Rapid Provisioning, Rapid Service Assurance, Rapid Success

UCS Director with Zenoss Delivers  Automated Provisioning and Service Assurance

When the number one reason that CIOs choose converged infrastructure turns out to be “more agility” then it’s time for smart IT managers to figure out how to move to orchestrated provisioning.  After all, Cisco reports that nearly 75% of staff time is spent configuring, deploying, and managing infrastructure assets.

Cisco’s UCS Director (formerly Cloupia) delivers capabilities to provision and manage converged infrastructure from a single piece of glass. It works equally well with Cisco UCS, VCE Vblock Systems, EMC VSPEX infrastructure, and the NetApp FlexPod platform. With UCS Director, organizations configure and provision physical and virtual network, storage, and compute resources.

The UCS Director console enables departments to self-provision VMs

One great feature of UCS Director is its ability to define User Groups. A user group is a budget and policy boundary (think “department”) defining shared resource, policies, and cost models. Since IT sets the limits and policies, users can be entrusted to self-provision their own virtual machines.

We configured Zenoss Cloud Service Assurance to follow along automatically with the UCS Director self-provisioning process. Zenoss adds critical function to a converged infrastructure deployment – the ability to precisely identify which department was affected by an outage or hot spot in the shared infrastructure and isolate an issue’s most probable root cause. When users are self-provisioning, then nobody in IT really knows which infrastructure is supporting their VMs. The Zenoss impact capability directly addresses this scary situation.

Creating automatic service assurance following automated provisioning turned out to be incredibly easy.

Zenoss already automatically discovers new virtual machines and hosts, storage LUNs and file systems, and virtual network services like VLANs and maps relationships among these. The Zenoss service impact function gives us the impact assessment and root cause analysis we want if we can just identify which VMs go with each UCS Director User Group.

Zenoss tracks VMs newly created by Cloupia. Note how each VM event includes the department name ‘ACME’.

Fortunately, UCS Director can provide that information built in to the name of each VM. As every IT person knows, naming standards are your friend – and UCS Director generates VM names that conform to a policy. We used the default naming standard policy including the User Group name as part of each VM name.

Our Zenoss workflow was straightforward from there.  We set up a trigger that matched the newly added VM event and used it to start a shell script. The shell script called standard Zenoss orchestration APIs, creating a user group service, defining an appropriate impact policy, and adding the new VM to the service.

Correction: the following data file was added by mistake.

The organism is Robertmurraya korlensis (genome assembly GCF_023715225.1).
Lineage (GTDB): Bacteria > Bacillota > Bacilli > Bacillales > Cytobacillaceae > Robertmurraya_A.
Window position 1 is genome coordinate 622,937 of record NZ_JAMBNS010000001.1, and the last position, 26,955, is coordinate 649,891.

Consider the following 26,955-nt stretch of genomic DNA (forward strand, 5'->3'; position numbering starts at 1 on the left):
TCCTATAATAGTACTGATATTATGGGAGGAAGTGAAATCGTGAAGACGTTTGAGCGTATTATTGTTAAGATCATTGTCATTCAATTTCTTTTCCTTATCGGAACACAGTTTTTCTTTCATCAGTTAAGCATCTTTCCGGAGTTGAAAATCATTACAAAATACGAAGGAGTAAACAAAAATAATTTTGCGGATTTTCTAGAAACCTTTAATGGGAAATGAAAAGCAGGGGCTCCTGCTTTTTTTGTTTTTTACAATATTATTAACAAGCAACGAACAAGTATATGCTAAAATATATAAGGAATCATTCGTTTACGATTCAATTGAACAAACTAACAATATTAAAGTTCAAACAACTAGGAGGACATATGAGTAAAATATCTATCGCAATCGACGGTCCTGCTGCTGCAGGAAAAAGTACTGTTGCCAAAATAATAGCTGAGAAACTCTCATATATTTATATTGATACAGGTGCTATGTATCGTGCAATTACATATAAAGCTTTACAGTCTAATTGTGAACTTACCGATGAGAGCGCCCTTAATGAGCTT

The ACME service in Zenoss shows two VMs added by UCS Director and their supporting infrastructure components

Handling removed VMs was even easier, as Zenoss automatically removes these from user group services.  We handled the “remove user group” use case with a second trigger based on UCS Director audit events.

We tested end user control of VMs in UCS Director, powering off a virtual machine and checking that Zenoss tracked status properly.

Cloupia allows departments to control their own VMs

Of course Zenoss noted that the VM was no longer powered on and updated the status of the user group service as well. Earlier I mentioned that we had built an impact policy for the service. We chose to represent the service as Up when all the VMs are working, Down when all the VMs are down, and At Risk when a single VM is down. At Risk is an intermediate state between Up and Down.

A single service for all UCS Director-deployed assets identifies a single powered-off VM and the departmental service At Risk.

We also set up the Zenoss Tenant Portal, giving the user group administrator additional visibility into the performance of their infrastructure resources.  The Tenant Portal shows detailed metric graphs for each VM and overall performance and availability status for the user group resources as a whole.

The Zenoss Tenant Portal can be customized to meet different requirements

From conception to working prototype – including installation of UCS Director and Zenoss – took us less than a week. The results illustrate several of the reasons why people are choosing Cisco converged infrastructures.

  • Fast time-to-value with pre-validated solutions

  • Agility improvements based on rapid VM self-provisioning

  • Manageable complexity with orchestrated policies

  • Single pane of glass converged management for converged infrastructure

  • Simple user-request-to-daily-operations integration

For more information about Zenoss Cloud Service Assurance, visit the product page at http://www.cisco.com/go/cloudassurance.

For immediate help, contact a Zenoss sales specialist or your Cisco reseller.